To be distinguished from an instructional librarian, a course instructor is a classroom teacher in an academic department or program other than the library, e.g. a biology course instructor. The term may be interchangeable with classroom instructor, classroom professor, classroom teacher, course professor and teaching faculty member.
While library instructional activities are seen in all types of libraries including public, academic, school, government, and special, this book concentrates on academic libraries in the United States.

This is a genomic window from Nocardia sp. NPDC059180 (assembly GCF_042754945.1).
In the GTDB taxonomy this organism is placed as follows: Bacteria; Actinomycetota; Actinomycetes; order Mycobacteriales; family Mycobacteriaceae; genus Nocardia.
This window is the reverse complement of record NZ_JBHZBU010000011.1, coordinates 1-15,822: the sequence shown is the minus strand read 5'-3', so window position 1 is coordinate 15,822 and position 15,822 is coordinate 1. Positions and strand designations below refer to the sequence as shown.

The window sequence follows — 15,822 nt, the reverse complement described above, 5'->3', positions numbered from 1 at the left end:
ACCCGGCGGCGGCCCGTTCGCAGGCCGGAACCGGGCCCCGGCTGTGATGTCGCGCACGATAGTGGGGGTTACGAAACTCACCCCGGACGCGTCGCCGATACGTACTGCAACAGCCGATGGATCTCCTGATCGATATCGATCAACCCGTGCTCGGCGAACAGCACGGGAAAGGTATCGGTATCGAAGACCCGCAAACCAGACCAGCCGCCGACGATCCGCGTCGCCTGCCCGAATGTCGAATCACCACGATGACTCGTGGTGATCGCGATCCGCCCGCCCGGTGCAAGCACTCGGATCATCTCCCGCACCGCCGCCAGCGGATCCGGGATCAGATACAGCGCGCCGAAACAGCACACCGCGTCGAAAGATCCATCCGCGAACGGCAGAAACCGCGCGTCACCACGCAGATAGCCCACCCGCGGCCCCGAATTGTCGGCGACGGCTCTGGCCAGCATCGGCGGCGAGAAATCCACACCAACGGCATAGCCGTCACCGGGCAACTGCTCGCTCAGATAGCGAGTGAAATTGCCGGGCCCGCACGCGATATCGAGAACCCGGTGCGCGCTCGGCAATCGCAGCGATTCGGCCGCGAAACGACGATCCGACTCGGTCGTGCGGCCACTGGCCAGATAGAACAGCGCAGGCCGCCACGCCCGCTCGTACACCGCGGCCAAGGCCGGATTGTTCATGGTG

Background and a brief history
Books were once scarce and expensive. A library was regarded as a prestigious place where books were kept. It was the Storehouse of Knowledge as Brough puts it.6
College libraries in the colonial period, for example, held few books that were regarded as so precious that college authorities believed conserving them to be far more important than making them immediately useful.7 Thus, a librarians job was to keep the materials in a logical order for easy retrieval and to preserve book condition so as to prolong the existence of materials. A librarian was commonly regarded as a keeper only.8 It was, by the nature of the work, a service-oriented profession.9